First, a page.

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Macon Turns Its Attention To Next Year's Mayoral Race

by Nigel Roberts

As Election Day 2010 approaches, many in Macon have already begun to focus on 2011. The political buzz began with former Mayor C. Jack Ellis' announcement that he has definite plans to run for mayor in 2011.

robert brownjack ellis

Robert Brown and C. Jack Ellis

Ellis said he is getting his team and political infrastructure together and plans to kickoff his campaign at the beginning of next year. "It's not about me," said the former two-term mayor. "It's about the people. I want to make Macon a better place for all of us to live."

Macon's City Charter limited Ellis to two consecutive terms--thus preventing him from seeking re-election in 2007. However, the charter allows him to run again after being out office for four years.

During his eight-year tenure, Ellis was praised and criticized. Many credit him with revitalizing blighted neighborhoods and the downtown business district. At the same time, he had a tumultuous relationship with the Macon City Council, and his administration came under a probe of city finances, though not charged with wrongdoing.

His critics also point to what many describe as public relations missteps as mayor: He sent what reports described as "a declaration of solidarity" with Venezuelan President Hugo Chavez, who denounces American foreign policies and has expressed support for Iran. Ellis also announced his conversion to Islam and intension to change his name to Hakim Mansour Ellis but then reversed both decisions.

Ellis' early announcement placed pressure on two other key Macon politicians to announce their plans. However, neither Mayor Robert Reichert nor State Senator Robert Brown has made a strong public commitment to run for mayor.

"Mayor Reichert is deferring until after the first of the year to make an announcement," spokesman Andrew Blascovich told the Informer. "But he’s leaning favorably toward running for office." Blascovich added that right now the mayor wants to continue to focus on working for the people of Macon.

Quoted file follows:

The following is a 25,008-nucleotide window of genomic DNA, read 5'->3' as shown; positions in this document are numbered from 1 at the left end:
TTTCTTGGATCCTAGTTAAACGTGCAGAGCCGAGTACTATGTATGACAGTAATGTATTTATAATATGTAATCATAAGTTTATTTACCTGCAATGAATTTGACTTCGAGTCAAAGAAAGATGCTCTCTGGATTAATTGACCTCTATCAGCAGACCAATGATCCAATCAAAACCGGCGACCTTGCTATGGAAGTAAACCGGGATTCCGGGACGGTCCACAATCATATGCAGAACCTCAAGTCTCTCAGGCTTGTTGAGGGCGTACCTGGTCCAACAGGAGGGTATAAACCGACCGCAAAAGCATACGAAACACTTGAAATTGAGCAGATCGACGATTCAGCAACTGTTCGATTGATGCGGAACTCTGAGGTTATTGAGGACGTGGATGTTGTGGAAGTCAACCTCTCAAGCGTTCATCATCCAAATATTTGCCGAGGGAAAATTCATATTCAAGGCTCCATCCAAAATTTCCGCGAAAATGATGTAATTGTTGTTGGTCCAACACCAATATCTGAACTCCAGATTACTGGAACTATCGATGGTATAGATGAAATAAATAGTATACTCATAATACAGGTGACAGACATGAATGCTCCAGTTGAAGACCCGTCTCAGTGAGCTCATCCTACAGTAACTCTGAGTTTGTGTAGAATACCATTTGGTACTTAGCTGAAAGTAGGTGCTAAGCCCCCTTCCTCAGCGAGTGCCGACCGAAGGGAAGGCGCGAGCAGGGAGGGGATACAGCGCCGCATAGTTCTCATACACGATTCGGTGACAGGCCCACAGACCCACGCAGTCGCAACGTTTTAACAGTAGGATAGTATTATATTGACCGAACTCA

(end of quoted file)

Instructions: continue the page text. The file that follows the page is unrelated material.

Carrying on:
Reichert came to office in a landslide victory in 2007. His political resume also includes election to the Macon City Council in 1987 and the Georgia House of Representatives in 1992.

Rumors and much speculation abound that Brown plans to enter the mayoral race. However, he said, "No comment," when asked whether he will run. The senator has represented Macon in the General Assembly for 19 years, where he serves as Democratic Minority Leader and on several key Senate committees.

If Reichert and Brown enter the race, it would not be the first time competing against each other. The three men ran against each other in a 1991 special election for the vacated Senate seat of former Sen. Tommy Olmstead, who left the senate to run for mayor of Macon. In the Democratic primary election, Brown and Reichert won the most votes and faced each other in a runoff election, which Brown won.

A lot has changed since 1991. Ellis says he is no longer a political novice; Reichert is the incumbent, and Brown has served Macon for nearly two decades in the Senate. The election will be held in November 2011, and the winner will take office on the second Tuesday of December.


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Mike Thurmond
Robert Reichert